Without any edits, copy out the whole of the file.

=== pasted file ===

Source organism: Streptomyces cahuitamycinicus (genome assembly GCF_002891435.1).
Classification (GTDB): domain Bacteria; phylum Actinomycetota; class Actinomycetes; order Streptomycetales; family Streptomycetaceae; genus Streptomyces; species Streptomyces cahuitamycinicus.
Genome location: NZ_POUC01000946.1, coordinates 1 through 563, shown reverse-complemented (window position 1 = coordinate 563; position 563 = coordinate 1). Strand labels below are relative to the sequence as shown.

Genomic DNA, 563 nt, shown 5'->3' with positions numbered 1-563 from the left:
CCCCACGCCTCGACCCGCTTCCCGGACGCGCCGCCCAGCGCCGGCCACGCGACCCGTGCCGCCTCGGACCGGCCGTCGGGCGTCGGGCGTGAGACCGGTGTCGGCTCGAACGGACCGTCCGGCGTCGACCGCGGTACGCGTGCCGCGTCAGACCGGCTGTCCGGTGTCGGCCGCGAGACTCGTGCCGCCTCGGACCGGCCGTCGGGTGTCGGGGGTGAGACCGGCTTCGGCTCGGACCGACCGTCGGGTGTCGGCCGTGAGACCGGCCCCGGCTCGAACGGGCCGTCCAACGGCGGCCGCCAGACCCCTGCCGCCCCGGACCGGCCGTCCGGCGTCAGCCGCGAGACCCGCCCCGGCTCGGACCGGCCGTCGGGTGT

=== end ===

Source organism: Streptomyces cahuitamycinicus (genome assembly GCF_002891435.1).
Classification (GTDB): domain Bacteria; phylum Actinomycetota; class Actinomycetes; order Streptomycetales; family Streptomycetaceae; genus Streptomyces; species Streptomyces cahuitamycinicus.
Genome location: NZ_POUC01000946.1, coordinates 1 through 563, shown reverse-complemented (window position 1 = coordinate 563; position 563 = coordinate 1). Strand labels below are relative to the sequence as shown.

Genomic DNA, 563 nt, shown 5'->3' with positions numbered 1-563 from the left:
CCCCACGCCTCGACCCGCTTCCCGGACGCGCCGCCCAGCGCCGGCCACGCGACCCGTGCCGCCTCGGACCGGCCGTCGGGCGTCGGGCGTGAGACCGGTGTCGGCTCGAACGGACCGTCCGGCGTCGACCGCGGTACGCGTGCCGCGTCAGACCGGCTGTCCGGTGTCGGCCGCGAGACTCGTGCCGCCTCGGACCGGCCGTCGGGTGTCGGGGGTGAGACCGGCTTCGGCTCGGACCGACCGTCGGGTGTCGGCCGTGAGACCGGCCCCGGCTCGAACGGGCCGTCCAACGGCGGCCGCCAGACCCCTGCCGCCCCGGACCGGCCGTCCGGCGTCAGCCGCGAGACCCGCCCCGGCTCGGACCGGCCGTCGGGTGT